People in the state of the union: Viewing social change through the eyes of presidents

Research output: Chapter in book / Conference proceedingConference article published in proceeding or bookAcademic researchpeer-review

3 Citations (Scopus)


On-line databases of presidential speeches now allow for a diachronic exploration of language use at the highest political levels. This allows for a contrast between legislative and legal advances for minorities and the integration of those advances into the presidential lexicon. In this paper, I explore language use pertaining to 'people' in the American State of the Union addresses from 1945 to 2005. I demonstrate that while there was clearly a shift two decades ago to systematically portraying human beings as being made up of two genders, or being subsumed under a gender-neutral term, other aspects of gender, such as parenthood, are still stereotyped by American presidents. In short, analyzing lexical instances related to 'people' in the State of the Union address allows us not only to reflect on the values held by U.S. presidents, but also to systematically uncover how they use language to exercise power on the very people they are elected to serve.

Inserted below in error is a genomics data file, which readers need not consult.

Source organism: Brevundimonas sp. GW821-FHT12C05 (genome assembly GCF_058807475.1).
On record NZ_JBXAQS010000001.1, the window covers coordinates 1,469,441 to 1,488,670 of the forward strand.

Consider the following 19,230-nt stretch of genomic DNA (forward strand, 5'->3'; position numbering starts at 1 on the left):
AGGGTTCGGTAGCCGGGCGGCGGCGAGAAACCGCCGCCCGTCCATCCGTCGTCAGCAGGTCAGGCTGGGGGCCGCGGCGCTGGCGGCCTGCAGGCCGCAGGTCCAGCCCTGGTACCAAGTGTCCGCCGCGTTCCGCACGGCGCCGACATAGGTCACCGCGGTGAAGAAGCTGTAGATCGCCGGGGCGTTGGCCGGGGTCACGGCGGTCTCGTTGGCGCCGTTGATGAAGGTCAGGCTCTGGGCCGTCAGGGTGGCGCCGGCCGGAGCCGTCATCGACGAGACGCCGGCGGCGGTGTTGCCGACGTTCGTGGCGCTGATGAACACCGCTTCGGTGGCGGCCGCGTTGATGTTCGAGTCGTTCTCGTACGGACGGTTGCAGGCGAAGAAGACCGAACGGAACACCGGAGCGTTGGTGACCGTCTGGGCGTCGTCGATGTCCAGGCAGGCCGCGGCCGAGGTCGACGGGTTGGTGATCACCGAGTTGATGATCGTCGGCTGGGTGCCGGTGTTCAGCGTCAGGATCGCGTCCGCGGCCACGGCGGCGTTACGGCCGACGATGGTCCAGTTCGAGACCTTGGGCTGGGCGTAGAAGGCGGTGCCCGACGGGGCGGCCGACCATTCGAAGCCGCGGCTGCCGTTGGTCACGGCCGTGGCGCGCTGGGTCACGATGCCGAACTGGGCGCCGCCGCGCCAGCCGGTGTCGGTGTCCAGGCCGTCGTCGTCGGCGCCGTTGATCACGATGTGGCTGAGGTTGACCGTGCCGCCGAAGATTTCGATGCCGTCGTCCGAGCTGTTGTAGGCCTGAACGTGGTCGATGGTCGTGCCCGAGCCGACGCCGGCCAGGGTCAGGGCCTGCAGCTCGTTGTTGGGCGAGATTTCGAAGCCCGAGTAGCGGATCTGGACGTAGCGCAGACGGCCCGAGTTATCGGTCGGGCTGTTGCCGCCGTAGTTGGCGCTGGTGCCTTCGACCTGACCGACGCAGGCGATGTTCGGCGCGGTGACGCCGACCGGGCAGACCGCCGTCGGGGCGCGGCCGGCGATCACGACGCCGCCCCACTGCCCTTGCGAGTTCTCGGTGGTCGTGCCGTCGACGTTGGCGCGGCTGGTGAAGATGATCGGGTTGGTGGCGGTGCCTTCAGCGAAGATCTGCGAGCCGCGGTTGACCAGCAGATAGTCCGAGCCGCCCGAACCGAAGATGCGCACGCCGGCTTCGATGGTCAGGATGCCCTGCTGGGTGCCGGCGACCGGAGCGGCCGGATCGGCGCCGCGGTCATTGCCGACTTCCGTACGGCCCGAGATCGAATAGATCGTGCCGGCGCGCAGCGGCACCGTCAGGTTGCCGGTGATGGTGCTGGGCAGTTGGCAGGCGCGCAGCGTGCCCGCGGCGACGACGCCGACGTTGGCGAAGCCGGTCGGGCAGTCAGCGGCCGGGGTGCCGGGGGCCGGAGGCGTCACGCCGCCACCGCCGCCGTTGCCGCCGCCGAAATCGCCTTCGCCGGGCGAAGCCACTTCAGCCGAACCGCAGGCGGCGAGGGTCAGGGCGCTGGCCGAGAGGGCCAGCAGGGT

Original languageEnglish
Title of host publicationPACLIC 19 - Proceedings of the 19th Pacific Asia Conference on Language, Information and Computation
Publication statusPublished - 1 Dec 2005
Externally publishedYes
Event19th Pacific Asia Conference on Language, Information and Computation, PACLIC 19 - Taipei, Taiwan
Duration: 1 Dec 20053 Dec 2005


Conference19th Pacific Asia Conference on Language, Information and Computation, PACLIC 19

ASJC Scopus subject areas

  • Language and Linguistics
  • Computer Science (miscellaneous)

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